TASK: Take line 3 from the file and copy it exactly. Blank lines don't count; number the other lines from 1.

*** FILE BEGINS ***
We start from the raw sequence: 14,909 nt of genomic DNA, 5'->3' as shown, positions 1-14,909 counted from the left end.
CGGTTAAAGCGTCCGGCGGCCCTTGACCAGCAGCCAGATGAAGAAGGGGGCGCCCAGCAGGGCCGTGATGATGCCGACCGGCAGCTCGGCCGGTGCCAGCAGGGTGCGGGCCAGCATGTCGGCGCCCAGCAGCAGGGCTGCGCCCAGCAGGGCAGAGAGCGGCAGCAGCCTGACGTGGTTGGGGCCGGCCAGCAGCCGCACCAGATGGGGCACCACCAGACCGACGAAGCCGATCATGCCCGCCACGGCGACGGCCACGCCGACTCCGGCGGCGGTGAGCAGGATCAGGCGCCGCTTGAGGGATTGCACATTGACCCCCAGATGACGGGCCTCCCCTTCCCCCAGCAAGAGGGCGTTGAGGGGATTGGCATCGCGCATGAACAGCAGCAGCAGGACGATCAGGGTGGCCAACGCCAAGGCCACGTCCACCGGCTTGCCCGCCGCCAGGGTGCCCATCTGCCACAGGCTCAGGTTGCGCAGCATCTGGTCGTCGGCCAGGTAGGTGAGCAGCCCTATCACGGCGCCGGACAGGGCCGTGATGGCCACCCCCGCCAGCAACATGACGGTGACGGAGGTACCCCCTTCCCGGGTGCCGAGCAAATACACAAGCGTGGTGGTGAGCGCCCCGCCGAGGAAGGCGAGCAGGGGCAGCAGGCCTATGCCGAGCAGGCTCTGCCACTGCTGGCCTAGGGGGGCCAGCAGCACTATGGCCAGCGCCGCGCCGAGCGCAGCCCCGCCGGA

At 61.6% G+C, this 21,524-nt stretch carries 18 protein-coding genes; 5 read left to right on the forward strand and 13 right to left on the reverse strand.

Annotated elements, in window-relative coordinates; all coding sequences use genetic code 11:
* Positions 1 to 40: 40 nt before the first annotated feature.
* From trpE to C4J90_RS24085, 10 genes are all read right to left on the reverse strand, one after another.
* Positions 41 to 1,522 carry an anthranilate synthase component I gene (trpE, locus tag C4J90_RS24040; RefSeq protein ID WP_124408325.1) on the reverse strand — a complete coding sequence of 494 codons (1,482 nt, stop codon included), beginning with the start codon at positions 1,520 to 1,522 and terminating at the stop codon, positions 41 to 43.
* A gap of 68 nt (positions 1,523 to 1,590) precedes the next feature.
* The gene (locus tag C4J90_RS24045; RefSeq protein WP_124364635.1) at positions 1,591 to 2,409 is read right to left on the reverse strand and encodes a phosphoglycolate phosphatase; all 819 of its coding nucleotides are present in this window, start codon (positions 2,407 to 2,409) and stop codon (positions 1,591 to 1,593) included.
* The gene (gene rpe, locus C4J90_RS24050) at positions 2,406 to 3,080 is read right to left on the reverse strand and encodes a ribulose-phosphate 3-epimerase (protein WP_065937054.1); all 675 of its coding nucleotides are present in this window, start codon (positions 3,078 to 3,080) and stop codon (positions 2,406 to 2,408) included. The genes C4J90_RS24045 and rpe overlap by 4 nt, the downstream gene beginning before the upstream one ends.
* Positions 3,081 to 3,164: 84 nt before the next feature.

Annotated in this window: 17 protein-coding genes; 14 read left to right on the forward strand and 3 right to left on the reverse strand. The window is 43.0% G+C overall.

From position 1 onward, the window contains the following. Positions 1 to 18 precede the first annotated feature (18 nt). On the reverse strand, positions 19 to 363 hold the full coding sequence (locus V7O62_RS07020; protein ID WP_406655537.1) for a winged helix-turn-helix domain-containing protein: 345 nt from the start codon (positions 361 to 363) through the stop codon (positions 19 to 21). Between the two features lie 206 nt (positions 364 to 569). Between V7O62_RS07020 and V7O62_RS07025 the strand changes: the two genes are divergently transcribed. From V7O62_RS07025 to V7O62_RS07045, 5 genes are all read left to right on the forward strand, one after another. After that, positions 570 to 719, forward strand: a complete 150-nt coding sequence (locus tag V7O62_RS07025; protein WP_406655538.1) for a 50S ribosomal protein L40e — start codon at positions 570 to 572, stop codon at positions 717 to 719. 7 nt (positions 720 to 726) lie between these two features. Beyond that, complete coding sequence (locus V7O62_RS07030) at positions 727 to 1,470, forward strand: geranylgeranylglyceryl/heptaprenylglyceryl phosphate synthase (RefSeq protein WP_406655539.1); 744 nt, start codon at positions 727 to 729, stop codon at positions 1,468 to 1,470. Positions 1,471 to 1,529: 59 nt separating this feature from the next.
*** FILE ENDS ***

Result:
At 61.6% G+C, this 21,524-nt stretch carries 18 protein-coding genes; 5 read left to right on the forward strand and 13 right to left on the reverse strand.